Friday, December 9, 2011

Serving at Funerals

In the spring of 2008, I hadn’t been an official Catholic for a single week before I told my pastor that I wanted to be a deacon. That was my ravenous dog phase. I wanted to eat everything in the Church: be a lector, sing in choir, teach religious ed, serve at funerals, attend CL School of Community on Friday evenings and the parish men’s group on Saturday mornings. All of this on top of daily Mass, daily Adoration, frequent confessions, and be a world-famous Catholic blogger—I was a disaster. I have witnesses.

The dog has been fed, and he has stopped tearing up and down the aisles during Mass, eating people’s mittens and harassing innocent children. I have settled down into what I hope is a non-grandiose life as a happy, observant Catholic.

I decided some time ago that I was probably too old for the permanent diaconate. Anyway, our parish has a deacon-in-training, my friend Michael, who I think will be a splendid deacon, hopefully working in our parish. I have given up several other mad-dog activities, as well. 

But I still serve at funerals and I hope I always will—either until I’m too infirm or until someone serves at mine. Serving at funerals will get you thinking about your own death, a good thing, and your own funeral, a mixed blessing. I once thought I wanted to live to 100, but now I’m not so sure. Let me explain.

Last evening I was driving to a meeting when suddenly I ran into seriously backed-up traffic where you don’t usually have a problem. We crawled along through a settled suburban area for ten minutes, until I finally reached…a funeral home! It was a wake! But not any ordinary wake, I concluded. Must be someone big and famous, because the cars were everywhere, and the queue of those standing, waiting to get into the funeral home went around the building.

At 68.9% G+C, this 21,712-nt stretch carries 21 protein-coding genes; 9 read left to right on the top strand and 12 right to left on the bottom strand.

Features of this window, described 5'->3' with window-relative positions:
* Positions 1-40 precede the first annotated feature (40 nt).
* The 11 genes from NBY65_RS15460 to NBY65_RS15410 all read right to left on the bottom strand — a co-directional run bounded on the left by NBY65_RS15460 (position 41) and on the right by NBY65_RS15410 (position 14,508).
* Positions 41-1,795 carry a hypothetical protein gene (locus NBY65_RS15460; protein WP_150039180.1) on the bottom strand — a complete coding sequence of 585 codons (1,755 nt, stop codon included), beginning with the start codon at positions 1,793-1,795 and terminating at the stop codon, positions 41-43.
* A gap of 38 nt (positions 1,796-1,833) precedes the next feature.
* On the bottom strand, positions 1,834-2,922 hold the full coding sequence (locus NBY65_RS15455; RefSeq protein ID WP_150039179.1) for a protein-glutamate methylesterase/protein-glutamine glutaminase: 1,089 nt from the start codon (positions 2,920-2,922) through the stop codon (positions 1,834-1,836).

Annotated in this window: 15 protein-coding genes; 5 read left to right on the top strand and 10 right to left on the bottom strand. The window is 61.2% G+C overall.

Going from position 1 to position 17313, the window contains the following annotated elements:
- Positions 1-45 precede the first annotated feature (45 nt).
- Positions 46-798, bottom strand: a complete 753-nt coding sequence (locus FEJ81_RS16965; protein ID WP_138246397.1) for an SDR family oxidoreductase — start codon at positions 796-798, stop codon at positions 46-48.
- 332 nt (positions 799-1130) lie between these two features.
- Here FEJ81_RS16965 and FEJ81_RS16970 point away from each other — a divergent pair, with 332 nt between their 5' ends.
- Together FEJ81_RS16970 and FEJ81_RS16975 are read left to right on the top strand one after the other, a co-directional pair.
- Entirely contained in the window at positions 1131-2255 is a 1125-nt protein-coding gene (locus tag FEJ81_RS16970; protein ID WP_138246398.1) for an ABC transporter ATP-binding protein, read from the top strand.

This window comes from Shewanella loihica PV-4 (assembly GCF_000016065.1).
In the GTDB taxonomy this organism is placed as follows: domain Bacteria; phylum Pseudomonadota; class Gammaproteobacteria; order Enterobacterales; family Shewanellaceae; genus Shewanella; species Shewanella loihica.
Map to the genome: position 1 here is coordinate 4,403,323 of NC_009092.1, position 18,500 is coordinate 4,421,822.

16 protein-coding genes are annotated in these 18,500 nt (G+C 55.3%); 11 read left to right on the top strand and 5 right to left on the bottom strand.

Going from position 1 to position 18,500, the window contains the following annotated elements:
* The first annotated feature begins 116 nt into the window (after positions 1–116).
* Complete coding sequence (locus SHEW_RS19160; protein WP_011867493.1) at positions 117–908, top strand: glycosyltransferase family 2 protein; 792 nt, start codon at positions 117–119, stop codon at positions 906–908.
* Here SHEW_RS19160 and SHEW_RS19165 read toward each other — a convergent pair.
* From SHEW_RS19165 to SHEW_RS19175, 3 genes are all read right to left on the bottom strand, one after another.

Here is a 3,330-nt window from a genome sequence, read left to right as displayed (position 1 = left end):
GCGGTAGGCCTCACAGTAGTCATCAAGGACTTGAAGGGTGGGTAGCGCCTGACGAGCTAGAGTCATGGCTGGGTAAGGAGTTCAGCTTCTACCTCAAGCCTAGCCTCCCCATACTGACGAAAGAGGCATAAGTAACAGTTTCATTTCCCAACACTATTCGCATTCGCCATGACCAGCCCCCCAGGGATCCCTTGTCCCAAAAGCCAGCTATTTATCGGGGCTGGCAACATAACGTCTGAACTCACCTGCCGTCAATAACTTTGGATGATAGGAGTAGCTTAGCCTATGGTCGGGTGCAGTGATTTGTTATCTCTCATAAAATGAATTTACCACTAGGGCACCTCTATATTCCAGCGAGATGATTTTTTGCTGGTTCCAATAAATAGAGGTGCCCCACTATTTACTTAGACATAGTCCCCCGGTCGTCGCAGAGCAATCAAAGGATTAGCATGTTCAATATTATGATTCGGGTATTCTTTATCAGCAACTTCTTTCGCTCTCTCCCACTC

I did some research this morning: Nope, not famous. Forty and a family man. Probably a good man, loved or at least known by many.

This morning I served at a funeral for a 96-year-old. At 11 am, the scheduled starting time, the family had not yet arrived with the coffin, and there were only about twelve friends scattered through the pews. I thought, How sad. He outlived his generation, and now few people remember him, outside his family.

I don’t know about you, but I want a line around the building. But that means an early death, not a late one. This presents a quandary: Die young and go out with a bang, or die old with a whimper.

However, my quandary was lifted (if that’s what happens to quandaries) when I listened to the eulogy after this morning’s Mass. Our parish does not encourage eulogies, but about half of the funerals have them anyway. Most eulogies are too long, and they are given by the wrong eulogist, someone who breaks down crying every other sentence. Sorry, but I’ve served a few funerals and I have a thick skin.

The eulogy this morning—for the 96-year-old dad, granddad, and great granddad—was different. It was given by a son of the deceased, who began, “My father was the most honorable man I have ever known.” From there on he kept it short and on point. One other line I remember only: “My father was an extraordinary man who lived an ordinary life.”

So I have revised my wishes again about the age at which I want to die. Now, let me say for the record, it doesn’t matter. All that matters is that, before that time comes, I become that father. 

I don’t know, maybe the guy with the line around the building was that father too. What matters is the Father not the line.

1 comment:

  1. I never have served at a funeral, but I have attended many many. Mostly friends' parents, or grandparents; sometimes friends'. My children have been to many funerals, too. I like going in the sense that it is an opportunity to both pray for the dead, AND to reflect on one's own journey. I am always surprised to hear people say they've never been to a funeral, or that they keep their children away from them. It;s like we are afraid to confront the reality of our own death and the death of loved ones.

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